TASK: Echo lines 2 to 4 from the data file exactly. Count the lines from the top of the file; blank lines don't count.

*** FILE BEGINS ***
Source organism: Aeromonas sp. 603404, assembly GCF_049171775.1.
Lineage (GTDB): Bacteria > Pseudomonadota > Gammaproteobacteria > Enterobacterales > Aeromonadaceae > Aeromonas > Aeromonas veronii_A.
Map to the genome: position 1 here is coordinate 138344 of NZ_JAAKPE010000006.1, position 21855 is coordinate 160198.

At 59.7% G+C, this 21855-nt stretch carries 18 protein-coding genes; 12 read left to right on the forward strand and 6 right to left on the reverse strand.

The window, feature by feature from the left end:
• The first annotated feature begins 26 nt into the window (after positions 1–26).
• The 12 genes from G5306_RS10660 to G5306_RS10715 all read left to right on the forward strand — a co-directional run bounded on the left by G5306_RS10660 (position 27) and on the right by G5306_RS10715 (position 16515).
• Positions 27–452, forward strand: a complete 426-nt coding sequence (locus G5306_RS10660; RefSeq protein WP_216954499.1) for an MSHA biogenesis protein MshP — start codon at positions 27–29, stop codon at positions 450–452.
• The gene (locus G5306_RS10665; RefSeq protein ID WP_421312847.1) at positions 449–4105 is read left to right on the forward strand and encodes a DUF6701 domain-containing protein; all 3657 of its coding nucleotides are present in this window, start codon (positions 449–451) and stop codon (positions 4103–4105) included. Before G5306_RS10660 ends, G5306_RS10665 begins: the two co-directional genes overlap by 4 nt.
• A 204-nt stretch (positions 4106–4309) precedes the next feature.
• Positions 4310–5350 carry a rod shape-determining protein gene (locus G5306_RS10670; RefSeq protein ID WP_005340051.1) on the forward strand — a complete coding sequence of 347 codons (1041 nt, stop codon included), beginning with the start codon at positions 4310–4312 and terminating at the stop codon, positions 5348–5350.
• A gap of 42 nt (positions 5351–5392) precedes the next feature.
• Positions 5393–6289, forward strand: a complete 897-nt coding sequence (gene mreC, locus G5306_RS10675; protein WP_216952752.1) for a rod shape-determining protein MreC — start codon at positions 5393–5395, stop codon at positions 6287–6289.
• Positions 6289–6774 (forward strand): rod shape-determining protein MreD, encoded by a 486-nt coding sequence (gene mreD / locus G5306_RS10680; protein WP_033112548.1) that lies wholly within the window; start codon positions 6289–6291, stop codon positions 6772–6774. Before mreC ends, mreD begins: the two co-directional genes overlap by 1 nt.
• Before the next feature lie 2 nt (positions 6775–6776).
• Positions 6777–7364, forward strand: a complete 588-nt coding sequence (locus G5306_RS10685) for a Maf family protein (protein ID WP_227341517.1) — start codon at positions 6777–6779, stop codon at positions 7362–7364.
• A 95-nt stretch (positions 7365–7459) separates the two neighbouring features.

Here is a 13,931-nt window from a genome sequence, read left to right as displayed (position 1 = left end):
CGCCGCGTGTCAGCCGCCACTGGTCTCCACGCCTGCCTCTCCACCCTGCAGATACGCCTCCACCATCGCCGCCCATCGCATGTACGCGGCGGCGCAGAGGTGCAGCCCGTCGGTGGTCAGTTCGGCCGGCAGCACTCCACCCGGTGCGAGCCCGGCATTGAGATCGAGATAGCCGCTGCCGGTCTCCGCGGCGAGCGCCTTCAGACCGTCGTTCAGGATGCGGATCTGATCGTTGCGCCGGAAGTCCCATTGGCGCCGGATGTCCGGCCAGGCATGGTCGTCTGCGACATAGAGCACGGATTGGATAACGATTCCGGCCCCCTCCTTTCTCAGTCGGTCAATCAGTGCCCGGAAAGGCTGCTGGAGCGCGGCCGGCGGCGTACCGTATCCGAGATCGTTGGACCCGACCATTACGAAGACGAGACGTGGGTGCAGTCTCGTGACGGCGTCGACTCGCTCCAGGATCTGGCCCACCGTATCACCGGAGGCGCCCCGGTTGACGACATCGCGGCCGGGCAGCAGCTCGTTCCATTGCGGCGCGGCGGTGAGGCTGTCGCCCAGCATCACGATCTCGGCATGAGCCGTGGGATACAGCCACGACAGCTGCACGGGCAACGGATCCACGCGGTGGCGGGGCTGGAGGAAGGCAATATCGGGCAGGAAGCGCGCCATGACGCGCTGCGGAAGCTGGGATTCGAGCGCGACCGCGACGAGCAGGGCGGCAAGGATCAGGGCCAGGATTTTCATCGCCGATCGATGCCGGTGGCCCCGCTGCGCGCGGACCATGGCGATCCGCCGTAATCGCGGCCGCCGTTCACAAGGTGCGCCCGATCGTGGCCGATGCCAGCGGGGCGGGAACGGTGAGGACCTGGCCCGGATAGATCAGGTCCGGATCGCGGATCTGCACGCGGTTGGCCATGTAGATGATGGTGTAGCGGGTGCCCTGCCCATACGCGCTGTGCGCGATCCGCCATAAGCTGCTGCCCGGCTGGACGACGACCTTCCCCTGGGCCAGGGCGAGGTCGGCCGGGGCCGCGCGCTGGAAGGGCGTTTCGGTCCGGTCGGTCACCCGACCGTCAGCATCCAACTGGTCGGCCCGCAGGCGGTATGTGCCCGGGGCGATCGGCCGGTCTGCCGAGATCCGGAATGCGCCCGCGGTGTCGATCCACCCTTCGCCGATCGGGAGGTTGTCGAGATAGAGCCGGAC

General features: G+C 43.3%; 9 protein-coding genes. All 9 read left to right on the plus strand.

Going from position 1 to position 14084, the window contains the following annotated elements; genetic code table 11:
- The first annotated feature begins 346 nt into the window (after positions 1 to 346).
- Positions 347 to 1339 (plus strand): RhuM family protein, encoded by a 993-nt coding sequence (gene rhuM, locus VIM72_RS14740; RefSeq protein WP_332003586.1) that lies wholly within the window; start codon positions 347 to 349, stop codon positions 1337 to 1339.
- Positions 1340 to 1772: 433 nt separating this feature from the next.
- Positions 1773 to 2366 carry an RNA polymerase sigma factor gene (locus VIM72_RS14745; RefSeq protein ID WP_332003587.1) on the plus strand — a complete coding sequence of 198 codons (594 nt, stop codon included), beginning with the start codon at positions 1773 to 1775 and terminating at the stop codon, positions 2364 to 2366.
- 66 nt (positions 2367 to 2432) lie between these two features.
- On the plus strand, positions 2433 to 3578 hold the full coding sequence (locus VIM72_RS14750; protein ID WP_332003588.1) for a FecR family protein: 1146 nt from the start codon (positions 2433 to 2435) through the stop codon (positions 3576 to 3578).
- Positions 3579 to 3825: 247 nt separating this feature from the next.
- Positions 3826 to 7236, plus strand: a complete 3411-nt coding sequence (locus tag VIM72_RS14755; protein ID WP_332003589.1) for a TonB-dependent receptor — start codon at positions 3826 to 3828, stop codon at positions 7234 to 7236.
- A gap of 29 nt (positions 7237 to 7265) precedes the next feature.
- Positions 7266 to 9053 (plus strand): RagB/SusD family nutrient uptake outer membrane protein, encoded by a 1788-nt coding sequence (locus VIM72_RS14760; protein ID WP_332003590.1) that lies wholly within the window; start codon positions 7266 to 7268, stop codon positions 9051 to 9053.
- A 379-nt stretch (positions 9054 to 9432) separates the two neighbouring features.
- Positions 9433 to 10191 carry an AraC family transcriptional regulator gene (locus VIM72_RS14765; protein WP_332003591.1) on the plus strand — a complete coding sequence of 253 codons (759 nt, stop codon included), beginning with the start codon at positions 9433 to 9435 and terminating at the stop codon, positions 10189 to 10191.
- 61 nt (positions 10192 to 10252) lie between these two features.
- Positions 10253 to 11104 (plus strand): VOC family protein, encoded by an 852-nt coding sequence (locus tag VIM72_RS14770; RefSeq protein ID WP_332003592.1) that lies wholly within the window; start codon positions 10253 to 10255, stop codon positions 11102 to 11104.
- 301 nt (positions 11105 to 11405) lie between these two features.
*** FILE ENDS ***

Lineage (GTDB): Bacteria > Pseudomonadota > Gammaproteobacteria > Enterobacterales > Aeromonadaceae > Aeromonas > Aeromonas veronii_A.
Map to the genome: position 1 here is coordinate 138344 of NZ_JAAKPE010000006.1, position 21855 is coordinate 160198.

At 59.7% G+C, this 21855-nt stretch carries 18 protein-coding genes; 12 read left to right on the forward strand and 6 right to left on the reverse strand.